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Do You Know What to Do or Say When Facing a Client in Grief or Transition?

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It is inevitable. As a professional with long-term clients, soon or later you will be face-to-face with a client in grief or transition. What do you do? What do you say?

If you find yourself at a loss for words, you are not alone. There has never been a financial advisor’s guide that explains what to say (or what not to say) and how to handle these potentially challenging and professionally awkward situations.

When I became a 25-year-old widow with a 7-month-old baby boy, believe me, no one knew the right thing to do or say around me, including the financial professionals I needed to rely on. And I’ve heard the same stories countless times since then, from more than 2000 grieving people. Instead, what most professionals do is either ignore the painful reality and stick to business, or pick up what other people say and inadvertently perpetuate the mistakes. 

You can do better than that. You can learn to do the right things and offer genuine comfort and support, no matter what your clients go through. 

One example: 

It is never a good idea to say “I know how you feel” or “I understand just what you’re going through” because you don’t. You are always wrong, and you will alienate your client immediately. What professionals often say instead is “I can’t imagine what you’re going through.” That is better, and in the past, I have endorsed that phrase.

However, as I continue to get feedback from research and in my support groups, I find that many grieving people don’t appreciate it. They especially resent it when, as sometimes happens, the words are dripping with drama – “I can’t IMAGINE what this is like for you!” Yet even if you take care not to go over the top when you say it, you risk isolating people. They hear your implication that they are so crazy or outside the realm of normalcy that no one else can even imagine what it’s like. And since no one can imagine it, no one can be there and help. It builds a moat around your grieving client that can’t be crossed.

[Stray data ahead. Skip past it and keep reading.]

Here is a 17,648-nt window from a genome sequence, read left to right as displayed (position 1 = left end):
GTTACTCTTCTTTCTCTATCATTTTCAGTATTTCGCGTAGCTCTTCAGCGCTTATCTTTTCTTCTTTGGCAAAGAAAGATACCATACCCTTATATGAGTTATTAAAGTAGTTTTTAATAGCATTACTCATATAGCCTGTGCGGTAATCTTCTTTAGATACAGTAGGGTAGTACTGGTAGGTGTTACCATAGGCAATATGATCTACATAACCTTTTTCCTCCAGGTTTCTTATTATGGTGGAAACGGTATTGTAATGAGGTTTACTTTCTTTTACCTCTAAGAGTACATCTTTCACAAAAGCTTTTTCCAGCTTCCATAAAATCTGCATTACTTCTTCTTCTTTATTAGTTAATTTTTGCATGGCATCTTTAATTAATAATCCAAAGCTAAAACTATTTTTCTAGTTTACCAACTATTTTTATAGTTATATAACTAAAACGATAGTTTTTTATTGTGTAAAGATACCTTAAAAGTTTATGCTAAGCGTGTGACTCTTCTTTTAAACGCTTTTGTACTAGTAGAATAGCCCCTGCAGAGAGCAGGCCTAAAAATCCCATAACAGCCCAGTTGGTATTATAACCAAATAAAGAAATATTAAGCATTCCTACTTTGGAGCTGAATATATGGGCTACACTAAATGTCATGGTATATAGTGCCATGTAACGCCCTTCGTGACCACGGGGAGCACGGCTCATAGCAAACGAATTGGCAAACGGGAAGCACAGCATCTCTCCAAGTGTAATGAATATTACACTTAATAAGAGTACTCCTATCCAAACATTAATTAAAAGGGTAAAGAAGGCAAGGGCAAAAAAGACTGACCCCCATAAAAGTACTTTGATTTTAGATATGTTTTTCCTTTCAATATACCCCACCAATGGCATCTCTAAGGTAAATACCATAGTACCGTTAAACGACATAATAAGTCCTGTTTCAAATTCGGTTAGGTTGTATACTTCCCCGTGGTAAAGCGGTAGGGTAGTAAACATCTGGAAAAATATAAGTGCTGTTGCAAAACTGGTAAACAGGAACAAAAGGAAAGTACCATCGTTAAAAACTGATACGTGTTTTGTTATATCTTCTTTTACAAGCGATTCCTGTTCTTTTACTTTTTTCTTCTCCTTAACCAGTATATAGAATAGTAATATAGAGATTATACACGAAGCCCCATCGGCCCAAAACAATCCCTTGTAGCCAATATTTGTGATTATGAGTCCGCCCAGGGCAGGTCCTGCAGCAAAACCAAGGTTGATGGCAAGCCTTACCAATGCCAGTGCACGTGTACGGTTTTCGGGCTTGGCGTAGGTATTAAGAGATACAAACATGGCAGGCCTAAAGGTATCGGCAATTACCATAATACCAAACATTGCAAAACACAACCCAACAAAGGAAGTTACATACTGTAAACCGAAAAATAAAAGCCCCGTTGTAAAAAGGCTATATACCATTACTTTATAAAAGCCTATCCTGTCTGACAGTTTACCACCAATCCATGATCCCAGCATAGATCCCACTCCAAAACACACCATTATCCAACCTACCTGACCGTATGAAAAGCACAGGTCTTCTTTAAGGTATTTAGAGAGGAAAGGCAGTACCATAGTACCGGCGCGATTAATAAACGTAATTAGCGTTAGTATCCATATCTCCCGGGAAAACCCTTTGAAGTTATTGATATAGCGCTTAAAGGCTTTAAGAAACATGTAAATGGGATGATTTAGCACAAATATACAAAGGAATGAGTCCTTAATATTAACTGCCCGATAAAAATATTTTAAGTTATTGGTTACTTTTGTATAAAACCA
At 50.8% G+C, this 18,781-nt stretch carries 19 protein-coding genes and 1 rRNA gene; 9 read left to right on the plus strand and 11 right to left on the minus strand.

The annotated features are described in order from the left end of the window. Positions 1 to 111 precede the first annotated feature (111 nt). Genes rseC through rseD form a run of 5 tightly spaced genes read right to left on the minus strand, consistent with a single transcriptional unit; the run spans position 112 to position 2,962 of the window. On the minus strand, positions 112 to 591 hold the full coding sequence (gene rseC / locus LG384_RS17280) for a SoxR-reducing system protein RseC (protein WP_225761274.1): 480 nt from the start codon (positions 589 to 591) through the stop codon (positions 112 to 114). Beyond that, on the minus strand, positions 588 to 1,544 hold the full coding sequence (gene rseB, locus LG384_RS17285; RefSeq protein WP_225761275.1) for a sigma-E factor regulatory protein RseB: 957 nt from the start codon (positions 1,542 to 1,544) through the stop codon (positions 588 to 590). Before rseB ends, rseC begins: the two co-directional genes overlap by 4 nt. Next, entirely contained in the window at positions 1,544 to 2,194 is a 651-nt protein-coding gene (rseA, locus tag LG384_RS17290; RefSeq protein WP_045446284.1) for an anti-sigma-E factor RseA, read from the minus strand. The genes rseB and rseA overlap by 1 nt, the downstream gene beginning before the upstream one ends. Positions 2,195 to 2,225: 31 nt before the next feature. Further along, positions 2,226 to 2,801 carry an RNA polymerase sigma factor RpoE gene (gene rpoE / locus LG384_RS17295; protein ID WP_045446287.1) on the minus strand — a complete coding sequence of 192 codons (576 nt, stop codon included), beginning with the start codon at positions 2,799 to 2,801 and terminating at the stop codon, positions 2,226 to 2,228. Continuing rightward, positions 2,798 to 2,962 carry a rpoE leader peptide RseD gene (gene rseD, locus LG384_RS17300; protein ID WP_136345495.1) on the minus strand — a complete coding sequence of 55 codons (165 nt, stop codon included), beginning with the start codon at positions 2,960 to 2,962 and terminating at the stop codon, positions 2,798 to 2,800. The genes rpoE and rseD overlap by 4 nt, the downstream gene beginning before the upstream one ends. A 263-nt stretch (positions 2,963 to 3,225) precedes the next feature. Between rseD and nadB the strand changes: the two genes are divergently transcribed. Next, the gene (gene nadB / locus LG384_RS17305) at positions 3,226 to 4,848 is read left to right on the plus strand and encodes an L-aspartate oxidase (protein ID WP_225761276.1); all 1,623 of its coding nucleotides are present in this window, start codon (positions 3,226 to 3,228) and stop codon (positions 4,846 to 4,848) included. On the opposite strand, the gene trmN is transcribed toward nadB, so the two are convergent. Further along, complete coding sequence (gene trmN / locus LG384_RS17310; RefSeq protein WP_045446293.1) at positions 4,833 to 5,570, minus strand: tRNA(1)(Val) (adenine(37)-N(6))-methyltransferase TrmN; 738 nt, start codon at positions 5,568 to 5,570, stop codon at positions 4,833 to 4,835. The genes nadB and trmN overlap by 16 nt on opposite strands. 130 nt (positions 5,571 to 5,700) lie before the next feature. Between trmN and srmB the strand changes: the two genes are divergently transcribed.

Besides, it ultimately is not true. We have very active emotional imaginations. Most of us can indeed imagine something of the pain and loss, the empty chair, the unanswered phone. In fact, imagining it is one key to building empathy, which is core to who we are as human beings and serves a crucial function in binding us together in mutually helpful ways. 
So if you aren’t supposed to say “I know how you feel” or “I can’t imagine what you’re going through”, what do you say instead?

Consider asking one of the following questions, modified for the situation if necessary:

  • “I’m trying to imagine what you’re going through – would you like to tell me?” 
  • “I think if my child died, my body would actually hurt and I’d wonder whether I could trust the view I’ve always had of life. Is it anything like that, or what is your experience?”
  • “You probably have people telling you that they can’t imagine what you’re going through. If you could enter their imaginations and tell them, what would you want them to know?” 
     

Never assume you know what someone else is experiencing.

Instead, ask open-ended questions and allow a grieving client to tell you, and then let your imagination take you as close as possible. That allows you to respond more effectively and serve your clients in ways others don’t know how to do.

When you know how to walk your clients through the toughest times of life, you build trust, loyalty, and referrals.

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